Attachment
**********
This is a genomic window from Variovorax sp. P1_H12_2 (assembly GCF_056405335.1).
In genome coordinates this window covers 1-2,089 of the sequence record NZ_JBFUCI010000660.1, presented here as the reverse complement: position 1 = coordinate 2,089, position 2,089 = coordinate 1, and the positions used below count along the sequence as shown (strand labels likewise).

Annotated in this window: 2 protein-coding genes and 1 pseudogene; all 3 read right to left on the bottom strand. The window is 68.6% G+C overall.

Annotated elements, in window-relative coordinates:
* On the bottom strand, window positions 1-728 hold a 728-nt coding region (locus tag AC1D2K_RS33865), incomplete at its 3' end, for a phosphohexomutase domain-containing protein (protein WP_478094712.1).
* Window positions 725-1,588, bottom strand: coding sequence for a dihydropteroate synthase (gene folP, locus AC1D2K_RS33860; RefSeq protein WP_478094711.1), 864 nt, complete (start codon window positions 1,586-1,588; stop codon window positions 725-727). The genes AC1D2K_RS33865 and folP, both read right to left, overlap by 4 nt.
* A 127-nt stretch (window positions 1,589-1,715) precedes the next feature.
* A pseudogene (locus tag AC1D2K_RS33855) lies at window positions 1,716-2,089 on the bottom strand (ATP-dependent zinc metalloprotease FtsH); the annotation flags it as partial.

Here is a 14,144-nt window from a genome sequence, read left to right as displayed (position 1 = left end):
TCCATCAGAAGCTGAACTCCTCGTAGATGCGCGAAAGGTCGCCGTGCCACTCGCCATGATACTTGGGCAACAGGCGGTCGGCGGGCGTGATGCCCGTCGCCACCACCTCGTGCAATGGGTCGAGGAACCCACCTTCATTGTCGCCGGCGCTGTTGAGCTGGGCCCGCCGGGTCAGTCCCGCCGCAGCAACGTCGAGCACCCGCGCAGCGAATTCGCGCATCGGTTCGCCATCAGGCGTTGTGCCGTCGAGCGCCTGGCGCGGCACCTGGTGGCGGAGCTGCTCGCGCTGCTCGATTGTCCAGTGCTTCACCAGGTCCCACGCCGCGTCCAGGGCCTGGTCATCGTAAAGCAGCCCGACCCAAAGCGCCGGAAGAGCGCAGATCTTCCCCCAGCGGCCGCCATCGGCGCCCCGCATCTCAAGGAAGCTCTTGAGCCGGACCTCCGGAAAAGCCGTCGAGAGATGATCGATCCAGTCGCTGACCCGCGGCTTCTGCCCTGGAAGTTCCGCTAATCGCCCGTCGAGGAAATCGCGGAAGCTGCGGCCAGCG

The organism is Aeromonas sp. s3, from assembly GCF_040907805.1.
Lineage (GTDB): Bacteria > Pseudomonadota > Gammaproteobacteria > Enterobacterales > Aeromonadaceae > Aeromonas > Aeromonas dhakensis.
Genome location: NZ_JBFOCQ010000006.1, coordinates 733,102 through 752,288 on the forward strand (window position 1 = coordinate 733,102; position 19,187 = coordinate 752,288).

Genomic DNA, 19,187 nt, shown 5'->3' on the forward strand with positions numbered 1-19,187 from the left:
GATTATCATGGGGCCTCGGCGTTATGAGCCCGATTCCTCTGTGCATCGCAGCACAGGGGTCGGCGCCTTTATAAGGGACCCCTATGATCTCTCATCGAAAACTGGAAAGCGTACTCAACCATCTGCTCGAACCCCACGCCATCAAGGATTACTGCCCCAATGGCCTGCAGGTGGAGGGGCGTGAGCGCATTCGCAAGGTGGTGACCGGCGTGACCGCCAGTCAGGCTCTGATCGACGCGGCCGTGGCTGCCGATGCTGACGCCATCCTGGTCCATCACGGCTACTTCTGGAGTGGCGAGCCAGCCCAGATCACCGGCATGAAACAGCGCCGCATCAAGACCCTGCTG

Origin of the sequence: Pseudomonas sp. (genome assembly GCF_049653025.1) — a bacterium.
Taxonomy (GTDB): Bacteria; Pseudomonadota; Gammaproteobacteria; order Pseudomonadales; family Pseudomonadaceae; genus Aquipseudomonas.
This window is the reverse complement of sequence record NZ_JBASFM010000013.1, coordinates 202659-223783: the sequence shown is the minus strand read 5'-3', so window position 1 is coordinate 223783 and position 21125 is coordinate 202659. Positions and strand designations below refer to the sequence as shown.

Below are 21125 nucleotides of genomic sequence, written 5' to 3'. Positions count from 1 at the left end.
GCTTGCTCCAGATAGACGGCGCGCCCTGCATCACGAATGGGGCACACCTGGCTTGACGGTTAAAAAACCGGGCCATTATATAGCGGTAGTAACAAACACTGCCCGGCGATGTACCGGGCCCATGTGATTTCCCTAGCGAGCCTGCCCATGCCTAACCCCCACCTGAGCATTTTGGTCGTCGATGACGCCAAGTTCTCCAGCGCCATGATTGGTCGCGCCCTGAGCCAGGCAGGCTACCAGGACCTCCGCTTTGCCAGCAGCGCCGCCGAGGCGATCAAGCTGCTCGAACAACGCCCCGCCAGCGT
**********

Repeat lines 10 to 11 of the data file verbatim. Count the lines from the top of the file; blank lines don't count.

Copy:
TCCATCAGAAGCTGAACTCCTCGTAGATGCGCGAAAGGTCGCCGTGCCACTCGCCATGATACTTGGGCAACAGGCGGTCGGCGGGCGTGATGCCCGTCGCCACCACCTCGTGCAATGGGTCGAGGAACCCACCTTCATTGTCGCCGGCGCTGTTGAGCTGGGCCCGCCGGGTCAGTCCCGCCGCAGCAACGTCGAGCACCCGCGCAGCGAATTCGCGCATCGGTTCGCCATCAGGCGTTGTGCCGTCGAGCGCCTGGCGCGGCACCTGGTGGCGGAGCTGCTCGCGCTGCTCGATTGTCCAGTGCTTCACCAGGTCCCACGCCGCGTCCAGGGCCTGGTCATCGTAAAGCAGCCCGACCCAAAGCGCCGGAAGAGCGCAGATCTTCCCCCAGCGGCCGCCATCGGCGCCCCGCATCTCAAGGAAGCTCTTGAGCCGGACCTCCGGAAAAGCCGTCGAGAGATGATCGATCCAGTCGCTGACCCGCGGCTTCTGCCCTGGAAGTTCCGCTAATCGCCCGTCGAGGAAATCGCGGAAGCTGCGGCCAGCG

The organism is Aeromonas sp. s3, from assembly GCF_040907805.1.